Part of me wished that maybe, just maybe, some hot guy would open the door, take one look at me, grab the flowers from my hands and declare (with a British accent), "Bloody forget my girlfriend. She’s getting boring. Won’t you be my valentine instead?" And then I’d proceed to sigh like a soap starlet and drop the flowers in happy disbelief.

Besides the fact that all the orders were in vases and couldn’t be stylishly dropped like hand bouquets, little else went as planned either. First off, all the flowers were delivered directly to the lucky women. I smacked myself. Why would a guy deliver flowers to himself instead of personally making a run to the shop.

Moreover, it wasn’t as breezy a job as I thought it’d be either. I arrived at 8 am. and loaded the first batch in my ’91 Honda Accord. Easy enough.

After driving no more than 20 feet though, a flustered me stopped in the middle of the parking lot. The turns and speedbumps did no good for my pricey passengers, who were tottering like tipsy barroom drunks. I scrambled in the backseat to seatbelt the arrangements across their vases.

It didn’t stop there. Once on the road, I realized that all the mirrors and windows were decorated with blooms galore and obnoxious metallic balloons cheaply screaming "I Love You!" I drove on precariously, cursing, shoving things aside, ducking my head to regain a partial line of sight, and praying that no car be in the way of my right turns and lane changes.

I learned about love

I visited dental offices, insurance companies, malls, hospitals and homes. Diverse locations, yes, but there was a running theme in the deliveries. Like when I walked into Lindora Weight Loss Center and the lady at the counter giggled and called for a woman named "Sunny" as in, "Sunny, I think he’s redeemed himself this time!" Apparently Valentine’s is not only the day for making out, but also a day for making up.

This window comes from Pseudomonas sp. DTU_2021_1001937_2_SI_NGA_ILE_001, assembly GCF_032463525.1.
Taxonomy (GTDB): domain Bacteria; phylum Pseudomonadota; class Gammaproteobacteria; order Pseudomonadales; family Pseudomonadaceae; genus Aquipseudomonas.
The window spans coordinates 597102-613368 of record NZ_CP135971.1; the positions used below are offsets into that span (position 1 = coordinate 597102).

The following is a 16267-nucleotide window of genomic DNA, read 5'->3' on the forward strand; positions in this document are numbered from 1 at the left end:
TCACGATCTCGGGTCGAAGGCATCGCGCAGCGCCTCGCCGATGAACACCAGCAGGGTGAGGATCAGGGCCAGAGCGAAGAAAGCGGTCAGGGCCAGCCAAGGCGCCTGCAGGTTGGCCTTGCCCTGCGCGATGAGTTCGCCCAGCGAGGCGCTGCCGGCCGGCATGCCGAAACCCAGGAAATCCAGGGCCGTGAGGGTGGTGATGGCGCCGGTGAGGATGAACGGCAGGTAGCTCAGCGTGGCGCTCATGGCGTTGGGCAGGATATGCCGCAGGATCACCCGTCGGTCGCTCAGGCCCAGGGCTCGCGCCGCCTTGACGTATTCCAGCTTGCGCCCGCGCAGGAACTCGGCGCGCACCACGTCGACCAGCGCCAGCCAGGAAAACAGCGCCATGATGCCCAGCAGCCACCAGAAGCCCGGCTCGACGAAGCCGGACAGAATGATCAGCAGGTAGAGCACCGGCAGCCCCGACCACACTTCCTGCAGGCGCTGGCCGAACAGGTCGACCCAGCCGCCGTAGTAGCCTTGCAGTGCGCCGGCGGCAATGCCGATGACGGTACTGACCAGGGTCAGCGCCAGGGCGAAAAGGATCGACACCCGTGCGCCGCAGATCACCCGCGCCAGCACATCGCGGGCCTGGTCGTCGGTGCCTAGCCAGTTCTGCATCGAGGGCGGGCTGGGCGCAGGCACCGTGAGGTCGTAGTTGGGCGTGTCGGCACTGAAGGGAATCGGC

I made two mental notes to myself to be filed in the "Love and Relationships" category in the back of my head: "Don’t forgive your significant other so easily on Valentine’s Day just to fit the occasion —make him apologize genuinely, preferably with something just as genuine from Tiffany’s."

Nevertheless, it was heartening to see these women smile and blush to match their deliveries when their coworkers teased them mercilessly. It was encouraging to see painstakingly cut construction paper hearts adorning the windows of William McKinley Elementary where a husband sent a dozen pink roses to his teacher wife. It was certainly more stirring than another mundane day at school.

I also made some extra change—$106 dollars of extra change to be exact. Much more than I had ever found between those funny-smelling couch cushions and in the local Chuck E. Cheese’s ball pit combined.

I was ready to resume my normal life. I made a mad dash to the mall and figured I couldn’t bear to part with my hard-earned dollars just yet. That evening, I went to the annual Valentine’s Dance and did a bit of traditional moping before I happily resorted to shaking it single-style, once again.